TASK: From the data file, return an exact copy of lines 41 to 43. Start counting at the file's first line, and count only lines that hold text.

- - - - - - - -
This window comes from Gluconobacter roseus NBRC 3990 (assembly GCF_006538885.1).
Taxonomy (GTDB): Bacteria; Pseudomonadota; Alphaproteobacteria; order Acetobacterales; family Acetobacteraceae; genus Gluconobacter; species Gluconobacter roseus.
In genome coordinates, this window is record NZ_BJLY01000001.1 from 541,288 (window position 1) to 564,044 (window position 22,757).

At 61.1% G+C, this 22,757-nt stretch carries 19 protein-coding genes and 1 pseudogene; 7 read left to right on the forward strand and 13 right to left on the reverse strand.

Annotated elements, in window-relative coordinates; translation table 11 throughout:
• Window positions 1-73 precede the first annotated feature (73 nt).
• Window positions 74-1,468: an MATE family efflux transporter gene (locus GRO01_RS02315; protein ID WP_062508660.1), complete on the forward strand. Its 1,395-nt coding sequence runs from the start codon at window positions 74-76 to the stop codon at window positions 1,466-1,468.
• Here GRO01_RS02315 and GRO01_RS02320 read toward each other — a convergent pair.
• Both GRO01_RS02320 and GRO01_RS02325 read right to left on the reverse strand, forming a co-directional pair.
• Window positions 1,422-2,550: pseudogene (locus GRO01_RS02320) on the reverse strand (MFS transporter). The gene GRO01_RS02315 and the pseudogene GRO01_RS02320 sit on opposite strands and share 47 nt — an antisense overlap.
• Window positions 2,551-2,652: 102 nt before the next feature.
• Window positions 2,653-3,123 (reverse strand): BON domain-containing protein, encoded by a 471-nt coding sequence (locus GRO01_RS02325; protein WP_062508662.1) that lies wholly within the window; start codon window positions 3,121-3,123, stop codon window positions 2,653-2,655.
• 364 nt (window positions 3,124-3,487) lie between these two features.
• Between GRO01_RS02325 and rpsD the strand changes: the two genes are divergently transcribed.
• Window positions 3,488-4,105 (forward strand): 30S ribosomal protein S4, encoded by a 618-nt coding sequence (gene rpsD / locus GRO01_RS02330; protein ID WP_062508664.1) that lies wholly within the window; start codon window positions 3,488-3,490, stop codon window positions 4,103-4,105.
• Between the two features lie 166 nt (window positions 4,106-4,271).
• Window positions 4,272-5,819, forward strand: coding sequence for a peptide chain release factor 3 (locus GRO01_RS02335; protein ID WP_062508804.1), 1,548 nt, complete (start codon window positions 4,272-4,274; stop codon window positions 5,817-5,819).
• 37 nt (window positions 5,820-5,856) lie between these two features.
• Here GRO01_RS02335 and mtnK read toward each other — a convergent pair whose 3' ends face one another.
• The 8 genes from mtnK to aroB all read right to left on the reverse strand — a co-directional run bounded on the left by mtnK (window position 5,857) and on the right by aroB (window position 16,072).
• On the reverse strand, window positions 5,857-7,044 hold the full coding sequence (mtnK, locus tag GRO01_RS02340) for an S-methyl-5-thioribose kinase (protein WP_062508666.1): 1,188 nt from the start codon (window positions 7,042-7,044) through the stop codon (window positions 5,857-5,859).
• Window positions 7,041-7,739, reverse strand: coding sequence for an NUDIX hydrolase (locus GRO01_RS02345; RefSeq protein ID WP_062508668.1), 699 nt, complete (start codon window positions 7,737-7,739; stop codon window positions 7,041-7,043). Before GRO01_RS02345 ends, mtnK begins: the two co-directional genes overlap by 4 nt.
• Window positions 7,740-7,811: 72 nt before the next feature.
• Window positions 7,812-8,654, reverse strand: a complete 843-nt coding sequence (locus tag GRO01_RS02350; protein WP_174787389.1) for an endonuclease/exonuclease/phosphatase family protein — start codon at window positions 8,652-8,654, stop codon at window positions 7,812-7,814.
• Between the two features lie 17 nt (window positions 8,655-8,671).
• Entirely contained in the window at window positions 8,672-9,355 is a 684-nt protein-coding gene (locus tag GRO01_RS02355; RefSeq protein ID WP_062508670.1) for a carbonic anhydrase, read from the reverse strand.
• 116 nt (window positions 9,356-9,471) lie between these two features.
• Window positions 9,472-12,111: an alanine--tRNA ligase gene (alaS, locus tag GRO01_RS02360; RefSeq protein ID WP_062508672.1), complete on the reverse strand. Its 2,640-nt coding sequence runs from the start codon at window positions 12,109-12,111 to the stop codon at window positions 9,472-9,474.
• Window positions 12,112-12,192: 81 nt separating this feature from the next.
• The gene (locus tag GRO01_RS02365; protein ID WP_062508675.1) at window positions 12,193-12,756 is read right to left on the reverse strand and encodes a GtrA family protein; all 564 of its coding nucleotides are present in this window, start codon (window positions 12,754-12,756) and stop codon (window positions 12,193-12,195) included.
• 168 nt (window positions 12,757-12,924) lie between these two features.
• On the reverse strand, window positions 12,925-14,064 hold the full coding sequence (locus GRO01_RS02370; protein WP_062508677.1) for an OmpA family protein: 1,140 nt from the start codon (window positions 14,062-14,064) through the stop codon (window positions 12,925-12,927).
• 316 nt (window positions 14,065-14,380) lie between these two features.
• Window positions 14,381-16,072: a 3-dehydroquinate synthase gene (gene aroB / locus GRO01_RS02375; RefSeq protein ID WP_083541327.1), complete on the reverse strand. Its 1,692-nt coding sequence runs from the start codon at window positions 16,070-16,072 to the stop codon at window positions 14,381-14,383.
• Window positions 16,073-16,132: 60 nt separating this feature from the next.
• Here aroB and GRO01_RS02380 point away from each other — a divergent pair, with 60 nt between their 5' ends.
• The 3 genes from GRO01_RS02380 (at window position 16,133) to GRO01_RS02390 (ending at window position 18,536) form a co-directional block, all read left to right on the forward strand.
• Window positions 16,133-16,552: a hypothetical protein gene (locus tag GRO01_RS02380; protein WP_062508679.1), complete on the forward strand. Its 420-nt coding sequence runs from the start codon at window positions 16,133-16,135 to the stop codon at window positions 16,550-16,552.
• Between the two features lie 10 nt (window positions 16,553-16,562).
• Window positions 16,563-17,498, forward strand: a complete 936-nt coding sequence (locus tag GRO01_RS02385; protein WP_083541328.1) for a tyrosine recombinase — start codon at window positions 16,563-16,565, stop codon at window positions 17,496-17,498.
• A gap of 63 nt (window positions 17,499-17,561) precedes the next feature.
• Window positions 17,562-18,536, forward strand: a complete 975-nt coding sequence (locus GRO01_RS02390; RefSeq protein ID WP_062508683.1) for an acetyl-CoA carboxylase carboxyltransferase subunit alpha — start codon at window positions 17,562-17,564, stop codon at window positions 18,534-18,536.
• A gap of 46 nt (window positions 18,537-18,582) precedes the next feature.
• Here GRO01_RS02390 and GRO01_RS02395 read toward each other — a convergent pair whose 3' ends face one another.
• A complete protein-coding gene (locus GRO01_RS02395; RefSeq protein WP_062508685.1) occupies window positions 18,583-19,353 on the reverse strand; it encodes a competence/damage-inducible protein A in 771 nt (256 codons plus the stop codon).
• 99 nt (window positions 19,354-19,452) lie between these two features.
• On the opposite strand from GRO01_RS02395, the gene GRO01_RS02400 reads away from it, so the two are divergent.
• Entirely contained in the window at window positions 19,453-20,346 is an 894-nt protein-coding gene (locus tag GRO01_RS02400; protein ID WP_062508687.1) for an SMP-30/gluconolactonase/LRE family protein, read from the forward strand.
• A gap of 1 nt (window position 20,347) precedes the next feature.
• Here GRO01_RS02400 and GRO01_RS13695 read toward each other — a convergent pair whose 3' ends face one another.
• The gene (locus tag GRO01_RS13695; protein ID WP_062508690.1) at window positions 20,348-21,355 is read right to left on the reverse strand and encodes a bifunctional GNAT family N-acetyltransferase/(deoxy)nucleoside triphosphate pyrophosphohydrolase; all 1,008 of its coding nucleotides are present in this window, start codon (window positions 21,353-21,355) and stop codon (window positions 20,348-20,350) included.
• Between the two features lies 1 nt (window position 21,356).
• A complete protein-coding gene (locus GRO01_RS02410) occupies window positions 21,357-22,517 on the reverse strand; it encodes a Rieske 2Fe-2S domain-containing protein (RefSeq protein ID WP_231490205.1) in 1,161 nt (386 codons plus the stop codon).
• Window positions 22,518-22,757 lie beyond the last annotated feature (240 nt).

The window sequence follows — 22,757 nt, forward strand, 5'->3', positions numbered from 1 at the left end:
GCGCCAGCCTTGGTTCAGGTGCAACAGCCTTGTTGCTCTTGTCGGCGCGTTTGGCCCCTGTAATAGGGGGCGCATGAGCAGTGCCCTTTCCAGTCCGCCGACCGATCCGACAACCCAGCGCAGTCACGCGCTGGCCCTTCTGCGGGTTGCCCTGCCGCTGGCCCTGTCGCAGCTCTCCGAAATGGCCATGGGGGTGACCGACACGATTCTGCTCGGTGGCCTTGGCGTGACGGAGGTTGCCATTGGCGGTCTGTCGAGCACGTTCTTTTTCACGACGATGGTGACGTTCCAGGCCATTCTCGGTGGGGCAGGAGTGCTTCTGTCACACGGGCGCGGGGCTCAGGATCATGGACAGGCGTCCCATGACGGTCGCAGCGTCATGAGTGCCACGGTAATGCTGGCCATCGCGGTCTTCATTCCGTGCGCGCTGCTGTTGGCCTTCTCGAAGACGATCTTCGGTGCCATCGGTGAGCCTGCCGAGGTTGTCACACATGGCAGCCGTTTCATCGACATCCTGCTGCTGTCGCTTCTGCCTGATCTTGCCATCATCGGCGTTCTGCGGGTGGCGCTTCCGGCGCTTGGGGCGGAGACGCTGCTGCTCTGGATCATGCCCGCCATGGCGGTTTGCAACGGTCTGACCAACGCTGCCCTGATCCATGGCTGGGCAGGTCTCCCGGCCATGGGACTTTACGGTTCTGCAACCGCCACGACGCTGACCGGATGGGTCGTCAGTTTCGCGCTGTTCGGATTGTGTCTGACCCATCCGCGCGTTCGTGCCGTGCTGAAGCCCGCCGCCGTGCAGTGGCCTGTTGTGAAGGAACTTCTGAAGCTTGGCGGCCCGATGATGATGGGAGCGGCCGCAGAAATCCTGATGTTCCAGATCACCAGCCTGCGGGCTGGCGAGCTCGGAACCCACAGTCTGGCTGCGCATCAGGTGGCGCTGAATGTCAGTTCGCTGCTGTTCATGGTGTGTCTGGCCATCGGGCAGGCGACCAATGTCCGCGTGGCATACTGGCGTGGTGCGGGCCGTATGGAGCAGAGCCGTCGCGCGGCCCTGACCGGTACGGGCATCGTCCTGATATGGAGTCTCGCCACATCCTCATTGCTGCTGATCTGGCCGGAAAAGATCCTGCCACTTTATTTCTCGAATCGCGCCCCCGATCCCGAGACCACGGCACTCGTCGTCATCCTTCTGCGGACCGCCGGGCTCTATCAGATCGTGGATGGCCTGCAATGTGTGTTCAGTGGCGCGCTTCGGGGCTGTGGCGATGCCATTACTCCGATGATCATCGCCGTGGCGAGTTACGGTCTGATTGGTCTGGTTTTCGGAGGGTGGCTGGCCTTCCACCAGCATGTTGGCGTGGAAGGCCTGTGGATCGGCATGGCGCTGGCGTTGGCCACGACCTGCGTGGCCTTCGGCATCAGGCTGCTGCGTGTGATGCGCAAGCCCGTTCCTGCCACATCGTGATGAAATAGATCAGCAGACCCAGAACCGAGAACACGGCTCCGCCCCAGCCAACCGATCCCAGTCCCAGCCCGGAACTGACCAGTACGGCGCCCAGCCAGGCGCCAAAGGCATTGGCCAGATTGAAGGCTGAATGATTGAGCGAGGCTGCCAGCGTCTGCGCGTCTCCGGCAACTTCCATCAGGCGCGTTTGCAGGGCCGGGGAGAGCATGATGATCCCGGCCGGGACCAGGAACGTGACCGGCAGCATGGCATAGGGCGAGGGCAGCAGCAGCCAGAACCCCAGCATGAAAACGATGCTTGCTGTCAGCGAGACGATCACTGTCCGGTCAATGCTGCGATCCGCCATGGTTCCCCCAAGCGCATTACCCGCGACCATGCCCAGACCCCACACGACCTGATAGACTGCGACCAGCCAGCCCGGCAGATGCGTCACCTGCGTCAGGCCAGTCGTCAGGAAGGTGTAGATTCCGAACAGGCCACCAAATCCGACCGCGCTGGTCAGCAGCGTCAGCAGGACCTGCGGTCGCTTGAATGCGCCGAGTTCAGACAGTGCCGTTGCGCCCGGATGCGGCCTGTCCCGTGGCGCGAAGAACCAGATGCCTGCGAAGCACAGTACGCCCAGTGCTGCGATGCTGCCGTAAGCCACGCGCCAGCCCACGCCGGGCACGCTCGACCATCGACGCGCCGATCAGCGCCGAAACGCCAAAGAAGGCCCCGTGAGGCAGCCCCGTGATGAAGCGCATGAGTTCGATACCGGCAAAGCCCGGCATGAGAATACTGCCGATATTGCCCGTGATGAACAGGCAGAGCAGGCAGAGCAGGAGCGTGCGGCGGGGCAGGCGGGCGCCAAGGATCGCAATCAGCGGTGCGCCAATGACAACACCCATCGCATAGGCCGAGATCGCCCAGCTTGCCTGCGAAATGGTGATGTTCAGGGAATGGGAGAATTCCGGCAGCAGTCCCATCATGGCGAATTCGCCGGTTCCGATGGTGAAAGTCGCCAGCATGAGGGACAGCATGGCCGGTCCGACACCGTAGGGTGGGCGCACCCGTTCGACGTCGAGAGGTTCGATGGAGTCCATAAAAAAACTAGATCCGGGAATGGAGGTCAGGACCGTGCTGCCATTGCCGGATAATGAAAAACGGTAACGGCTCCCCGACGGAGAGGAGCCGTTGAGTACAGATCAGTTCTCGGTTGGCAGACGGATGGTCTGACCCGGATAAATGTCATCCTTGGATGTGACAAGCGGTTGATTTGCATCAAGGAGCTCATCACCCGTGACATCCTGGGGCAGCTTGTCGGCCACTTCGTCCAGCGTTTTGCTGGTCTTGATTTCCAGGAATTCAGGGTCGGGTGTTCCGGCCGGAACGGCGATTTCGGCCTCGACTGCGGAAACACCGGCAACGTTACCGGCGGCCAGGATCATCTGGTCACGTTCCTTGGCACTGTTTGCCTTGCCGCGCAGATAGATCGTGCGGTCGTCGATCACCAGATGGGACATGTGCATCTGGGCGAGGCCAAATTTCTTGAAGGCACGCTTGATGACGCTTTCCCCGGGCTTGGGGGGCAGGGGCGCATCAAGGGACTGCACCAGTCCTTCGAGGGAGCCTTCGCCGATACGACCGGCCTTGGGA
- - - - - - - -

• A gap of 63 nt (window positions 17,499-17,561) precedes the next feature.
• Window positions 17,562-18,536, forward strand: a complete 975-nt coding sequence (locus GRO01_RS02390; RefSeq protein ID WP_062508683.1) for an acetyl-CoA carboxylase carboxyltransferase subunit alpha — start codon at window positions 17,562-17,564, stop codon at window positions 18,534-18,536.
• A gap of 46 nt (window positions 18,537-18,582) precedes the next feature.